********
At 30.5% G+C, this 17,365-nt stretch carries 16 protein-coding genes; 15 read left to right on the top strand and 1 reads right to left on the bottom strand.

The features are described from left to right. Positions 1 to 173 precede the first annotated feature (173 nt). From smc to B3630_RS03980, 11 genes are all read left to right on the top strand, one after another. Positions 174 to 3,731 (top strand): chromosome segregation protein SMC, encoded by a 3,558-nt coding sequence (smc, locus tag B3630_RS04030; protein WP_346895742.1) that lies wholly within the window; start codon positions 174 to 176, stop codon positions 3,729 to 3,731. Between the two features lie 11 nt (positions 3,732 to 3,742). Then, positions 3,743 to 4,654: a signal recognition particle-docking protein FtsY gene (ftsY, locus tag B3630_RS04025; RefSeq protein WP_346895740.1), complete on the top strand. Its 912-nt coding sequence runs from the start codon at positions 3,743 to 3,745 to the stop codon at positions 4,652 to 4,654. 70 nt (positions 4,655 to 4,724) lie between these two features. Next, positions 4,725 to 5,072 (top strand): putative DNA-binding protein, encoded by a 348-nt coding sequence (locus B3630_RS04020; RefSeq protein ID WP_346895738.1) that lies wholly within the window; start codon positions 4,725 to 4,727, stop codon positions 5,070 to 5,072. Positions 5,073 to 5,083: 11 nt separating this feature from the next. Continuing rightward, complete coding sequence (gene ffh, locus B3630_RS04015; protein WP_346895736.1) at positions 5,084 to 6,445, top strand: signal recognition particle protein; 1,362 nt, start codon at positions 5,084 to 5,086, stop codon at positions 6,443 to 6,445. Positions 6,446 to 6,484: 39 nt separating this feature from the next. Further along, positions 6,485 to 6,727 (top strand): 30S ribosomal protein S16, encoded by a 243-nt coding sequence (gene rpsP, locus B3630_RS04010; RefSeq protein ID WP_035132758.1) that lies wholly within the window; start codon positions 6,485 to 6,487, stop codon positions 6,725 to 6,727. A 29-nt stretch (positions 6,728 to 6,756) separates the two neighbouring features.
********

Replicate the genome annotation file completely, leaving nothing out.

At 30.5% G+C, this 17,365-nt stretch carries 16 protein-coding genes; 15 read left to right on the top strand and 1 reads right to left on the bottom strand.

The features are described from left to right. Positions 1 to 173 precede the first annotated feature (173 nt). From smc to B3630_RS03980, 11 genes are all read left to right on the top strand, one after another. Positions 174 to 3,731 (top strand): chromosome segregation protein SMC, encoded by a 3,558-nt coding sequence (smc, locus tag B3630_RS04030; protein WP_346895742.1) that lies wholly within the window; start codon positions 174 to 176, stop codon positions 3,729 to 3,731. Between the two features lie 11 nt (positions 3,732 to 3,742). Then, positions 3,743 to 4,654: a signal recognition particle-docking protein FtsY gene (ftsY, locus tag B3630_RS04025; RefSeq protein WP_346895740.1), complete on the top strand. Its 912-nt coding sequence runs from the start codon at positions 3,743 to 3,745 to the stop codon at positions 4,652 to 4,654. 70 nt (positions 4,655 to 4,724) lie between these two features. Next, positions 4,725 to 5,072 (top strand): putative DNA-binding protein, encoded by a 348-nt coding sequence (locus B3630_RS04020; RefSeq protein ID WP_346895738.1) that lies wholly within the window; start codon positions 4,725 to 4,727, stop codon positions 5,070 to 5,072. Positions 5,073 to 5,083: 11 nt separating this feature from the next. Continuing rightward, complete coding sequence (gene ffh, locus B3630_RS04015; protein WP_346895736.1) at positions 5,084 to 6,445, top strand: signal recognition particle protein; 1,362 nt, start codon at positions 5,084 to 5,086, stop codon at positions 6,443 to 6,445. Positions 6,446 to 6,484: 39 nt separating this feature from the next. Further along, positions 6,485 to 6,727 (top strand): 30S ribosomal protein S16, encoded by a 243-nt coding sequence (gene rpsP, locus B3630_RS04010; RefSeq protein ID WP_035132758.1) that lies wholly within the window; start codon positions 6,485 to 6,487, stop codon positions 6,725 to 6,727. A 29-nt stretch (positions 6,728 to 6,756) separates the two neighbouring features.